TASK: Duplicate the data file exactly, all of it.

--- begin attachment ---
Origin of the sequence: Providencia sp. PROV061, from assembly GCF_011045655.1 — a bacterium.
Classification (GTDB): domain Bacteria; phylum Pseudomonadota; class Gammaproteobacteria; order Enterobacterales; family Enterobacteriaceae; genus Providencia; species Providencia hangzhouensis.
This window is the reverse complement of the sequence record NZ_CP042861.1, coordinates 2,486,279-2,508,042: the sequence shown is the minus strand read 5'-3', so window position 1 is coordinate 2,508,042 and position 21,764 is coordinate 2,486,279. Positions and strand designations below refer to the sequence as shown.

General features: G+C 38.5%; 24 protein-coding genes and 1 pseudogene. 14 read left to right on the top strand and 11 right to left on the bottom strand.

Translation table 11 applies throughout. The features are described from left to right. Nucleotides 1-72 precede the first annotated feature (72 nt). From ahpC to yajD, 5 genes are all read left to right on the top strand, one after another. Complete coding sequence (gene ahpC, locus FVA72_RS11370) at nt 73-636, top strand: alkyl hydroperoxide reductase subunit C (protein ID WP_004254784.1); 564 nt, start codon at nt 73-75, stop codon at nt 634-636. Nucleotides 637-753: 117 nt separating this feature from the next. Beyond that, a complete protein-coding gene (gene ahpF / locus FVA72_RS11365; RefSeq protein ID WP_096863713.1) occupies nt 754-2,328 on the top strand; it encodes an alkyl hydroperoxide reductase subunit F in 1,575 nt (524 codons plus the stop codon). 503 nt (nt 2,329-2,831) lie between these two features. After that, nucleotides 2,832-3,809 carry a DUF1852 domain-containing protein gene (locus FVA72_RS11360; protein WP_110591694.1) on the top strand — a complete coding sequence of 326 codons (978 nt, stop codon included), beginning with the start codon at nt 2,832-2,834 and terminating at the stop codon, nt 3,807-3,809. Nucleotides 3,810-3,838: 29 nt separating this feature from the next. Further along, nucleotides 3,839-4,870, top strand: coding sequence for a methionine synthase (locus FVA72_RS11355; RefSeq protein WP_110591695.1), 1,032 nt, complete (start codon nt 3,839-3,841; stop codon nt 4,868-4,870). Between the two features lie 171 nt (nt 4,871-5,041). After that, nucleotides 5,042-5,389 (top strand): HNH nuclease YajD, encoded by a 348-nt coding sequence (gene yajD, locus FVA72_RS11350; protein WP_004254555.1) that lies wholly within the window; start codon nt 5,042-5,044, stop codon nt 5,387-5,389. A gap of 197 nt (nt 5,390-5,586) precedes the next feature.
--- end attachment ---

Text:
Origin of the sequence: Providencia sp. PROV061, from assembly GCF_011045655.1 — a bacterium.
Classification (GTDB): domain Bacteria; phylum Pseudomonadota; class Gammaproteobacteria; order Enterobacterales; family Enterobacteriaceae; genus Providencia; species Providencia hangzhouensis.
This window is the reverse complement of the sequence record NZ_CP042861.1, coordinates 2,486,279-2,508,042: the sequence shown is the minus strand read 5'-3', so window position 1 is coordinate 2,508,042 and position 21,764 is coordinate 2,486,279. Positions and strand designations below refer to the sequence as shown.

General features: G+C 38.5%; 24 protein-coding genes and 1 pseudogene. 14 read left to right on the top strand and 11 right to left on the bottom strand.

Translation table 11 applies throughout. The features are described from left to right. Nucleotides 1-72 precede the first annotated feature (72 nt). From ahpC to yajD, 5 genes are all read left to right on the top strand, one after another. Complete coding sequence (gene ahpC, locus FVA72_RS11370) at nt 73-636, top strand: alkyl hydroperoxide reductase subunit C (protein ID WP_004254784.1); 564 nt, start codon at nt 73-75, stop codon at nt 634-636. Nucleotides 637-753: 117 nt separating this feature from the next. Beyond that, a complete protein-coding gene (gene ahpF / locus FVA72_RS11365; RefSeq protein ID WP_096863713.1) occupies nt 754-2,328 on the top strand; it encodes an alkyl hydroperoxide reductase subunit F in 1,575 nt (524 codons plus the stop codon). 503 nt (nt 2,329-2,831) lie between these two features. After that, nucleotides 2,832-3,809 carry a DUF1852 domain-containing protein gene (locus FVA72_RS11360; protein WP_110591694.1) on the top strand — a complete coding sequence of 326 codons (978 nt, stop codon included), beginning with the start codon at nt 2,832-2,834 and terminating at the stop codon, nt 3,807-3,809. Nucleotides 3,810-3,838: 29 nt separating this feature from the next. Further along, nucleotides 3,839-4,870, top strand: coding sequence for a methionine synthase (locus FVA72_RS11355; RefSeq protein WP_110591695.1), 1,032 nt, complete (start codon nt 3,839-3,841; stop codon nt 4,868-4,870). Between the two features lie 171 nt (nt 4,871-5,041). After that, nucleotides 5,042-5,389 (top strand): HNH nuclease YajD, encoded by a 348-nt coding sequence (gene yajD, locus FVA72_RS11350; protein WP_004254555.1) that lies wholly within the window; start codon nt 5,042-5,044, stop codon nt 5,387-5,389. A gap of 197 nt (nt 5,390-5,586) precedes the next feature.